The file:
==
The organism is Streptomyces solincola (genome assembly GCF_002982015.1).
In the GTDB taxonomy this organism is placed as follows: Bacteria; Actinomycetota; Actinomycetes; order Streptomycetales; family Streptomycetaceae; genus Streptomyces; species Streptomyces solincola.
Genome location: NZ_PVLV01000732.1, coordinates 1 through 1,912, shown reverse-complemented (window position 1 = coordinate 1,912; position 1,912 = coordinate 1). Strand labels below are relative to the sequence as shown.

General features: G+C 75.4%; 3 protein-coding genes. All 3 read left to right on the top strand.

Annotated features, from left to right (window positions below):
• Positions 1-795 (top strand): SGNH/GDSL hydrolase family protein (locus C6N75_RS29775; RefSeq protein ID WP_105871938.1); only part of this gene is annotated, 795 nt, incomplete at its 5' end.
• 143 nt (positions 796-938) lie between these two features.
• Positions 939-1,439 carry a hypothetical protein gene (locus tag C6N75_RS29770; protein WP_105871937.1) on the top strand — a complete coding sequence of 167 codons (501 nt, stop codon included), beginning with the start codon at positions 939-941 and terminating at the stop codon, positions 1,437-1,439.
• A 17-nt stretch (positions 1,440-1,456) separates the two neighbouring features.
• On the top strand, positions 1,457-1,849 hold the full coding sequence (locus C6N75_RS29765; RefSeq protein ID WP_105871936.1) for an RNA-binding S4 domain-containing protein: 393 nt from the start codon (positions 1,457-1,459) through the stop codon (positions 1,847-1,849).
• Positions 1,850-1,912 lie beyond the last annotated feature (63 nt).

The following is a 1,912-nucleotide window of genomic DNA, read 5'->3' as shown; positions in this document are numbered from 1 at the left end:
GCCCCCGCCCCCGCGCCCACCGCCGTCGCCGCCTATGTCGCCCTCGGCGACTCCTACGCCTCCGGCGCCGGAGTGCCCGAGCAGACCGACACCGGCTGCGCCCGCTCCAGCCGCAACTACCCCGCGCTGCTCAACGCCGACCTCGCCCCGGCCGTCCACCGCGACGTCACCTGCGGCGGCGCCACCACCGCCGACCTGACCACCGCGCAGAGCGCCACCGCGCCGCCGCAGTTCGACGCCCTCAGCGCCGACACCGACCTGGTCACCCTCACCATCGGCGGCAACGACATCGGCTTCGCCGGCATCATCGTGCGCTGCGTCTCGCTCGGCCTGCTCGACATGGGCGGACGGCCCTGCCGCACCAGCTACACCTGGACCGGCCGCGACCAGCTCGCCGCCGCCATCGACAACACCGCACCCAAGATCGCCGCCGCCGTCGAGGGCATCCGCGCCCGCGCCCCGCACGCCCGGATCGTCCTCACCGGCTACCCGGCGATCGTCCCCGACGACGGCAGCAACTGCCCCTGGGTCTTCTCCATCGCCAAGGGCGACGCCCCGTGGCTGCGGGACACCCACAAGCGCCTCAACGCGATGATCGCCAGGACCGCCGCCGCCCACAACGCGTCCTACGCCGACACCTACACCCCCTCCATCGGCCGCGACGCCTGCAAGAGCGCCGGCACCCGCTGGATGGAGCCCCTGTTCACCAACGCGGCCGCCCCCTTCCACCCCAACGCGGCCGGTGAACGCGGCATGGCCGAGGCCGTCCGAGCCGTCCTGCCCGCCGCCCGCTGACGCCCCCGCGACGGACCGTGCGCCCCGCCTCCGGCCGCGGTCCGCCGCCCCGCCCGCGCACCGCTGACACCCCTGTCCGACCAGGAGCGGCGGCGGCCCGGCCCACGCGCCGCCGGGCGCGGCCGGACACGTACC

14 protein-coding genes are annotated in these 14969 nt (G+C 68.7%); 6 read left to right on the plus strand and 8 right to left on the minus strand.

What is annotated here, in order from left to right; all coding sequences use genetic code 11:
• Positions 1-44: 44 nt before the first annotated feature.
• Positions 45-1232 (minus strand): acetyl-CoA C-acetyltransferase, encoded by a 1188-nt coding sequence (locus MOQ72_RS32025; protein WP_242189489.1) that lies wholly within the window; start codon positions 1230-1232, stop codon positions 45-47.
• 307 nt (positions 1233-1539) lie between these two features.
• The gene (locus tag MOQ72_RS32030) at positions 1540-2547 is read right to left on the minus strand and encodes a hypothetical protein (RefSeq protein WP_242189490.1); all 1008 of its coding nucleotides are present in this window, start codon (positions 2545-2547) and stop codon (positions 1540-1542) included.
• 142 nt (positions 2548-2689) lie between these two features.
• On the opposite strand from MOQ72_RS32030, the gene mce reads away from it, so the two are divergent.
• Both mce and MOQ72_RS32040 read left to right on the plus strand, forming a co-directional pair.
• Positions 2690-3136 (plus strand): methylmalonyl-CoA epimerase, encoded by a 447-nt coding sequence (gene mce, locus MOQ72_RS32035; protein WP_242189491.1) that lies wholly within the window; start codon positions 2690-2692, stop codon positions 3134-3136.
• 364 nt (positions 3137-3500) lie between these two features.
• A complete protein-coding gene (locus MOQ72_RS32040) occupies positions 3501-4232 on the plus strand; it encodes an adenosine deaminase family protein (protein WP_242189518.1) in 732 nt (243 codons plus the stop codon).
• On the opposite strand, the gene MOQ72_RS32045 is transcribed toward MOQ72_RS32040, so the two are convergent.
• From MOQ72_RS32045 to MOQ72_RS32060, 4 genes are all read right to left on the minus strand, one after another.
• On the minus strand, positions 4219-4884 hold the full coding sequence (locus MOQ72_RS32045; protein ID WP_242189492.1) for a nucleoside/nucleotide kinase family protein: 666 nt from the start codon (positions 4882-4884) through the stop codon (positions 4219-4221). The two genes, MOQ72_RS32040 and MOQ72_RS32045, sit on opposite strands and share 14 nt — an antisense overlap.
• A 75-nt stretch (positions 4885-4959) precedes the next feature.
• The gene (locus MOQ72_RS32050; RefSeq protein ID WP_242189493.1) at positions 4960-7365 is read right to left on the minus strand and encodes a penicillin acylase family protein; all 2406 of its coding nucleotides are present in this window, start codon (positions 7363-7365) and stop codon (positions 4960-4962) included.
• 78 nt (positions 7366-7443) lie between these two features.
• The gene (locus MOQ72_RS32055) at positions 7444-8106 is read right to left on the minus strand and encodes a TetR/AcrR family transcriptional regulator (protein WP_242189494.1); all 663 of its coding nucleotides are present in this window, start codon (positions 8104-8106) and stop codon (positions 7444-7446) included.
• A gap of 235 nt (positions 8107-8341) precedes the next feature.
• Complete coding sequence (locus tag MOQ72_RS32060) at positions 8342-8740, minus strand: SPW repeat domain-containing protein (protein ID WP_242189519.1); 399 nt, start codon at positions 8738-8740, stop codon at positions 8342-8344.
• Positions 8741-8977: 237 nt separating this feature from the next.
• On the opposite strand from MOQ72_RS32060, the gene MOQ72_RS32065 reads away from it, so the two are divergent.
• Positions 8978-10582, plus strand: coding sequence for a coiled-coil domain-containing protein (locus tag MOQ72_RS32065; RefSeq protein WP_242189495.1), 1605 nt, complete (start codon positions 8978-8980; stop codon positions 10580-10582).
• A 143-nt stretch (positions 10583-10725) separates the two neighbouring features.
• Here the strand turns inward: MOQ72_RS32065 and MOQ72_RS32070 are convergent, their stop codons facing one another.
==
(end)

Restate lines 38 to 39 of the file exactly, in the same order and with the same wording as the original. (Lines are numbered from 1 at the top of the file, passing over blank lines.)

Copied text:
• A 143-nt stretch (positions 10583-10725) separates the two neighbouring features.
• Here the strand turns inward: MOQ72_RS32065 and MOQ72_RS32070 are convergent, their stop codons facing one another.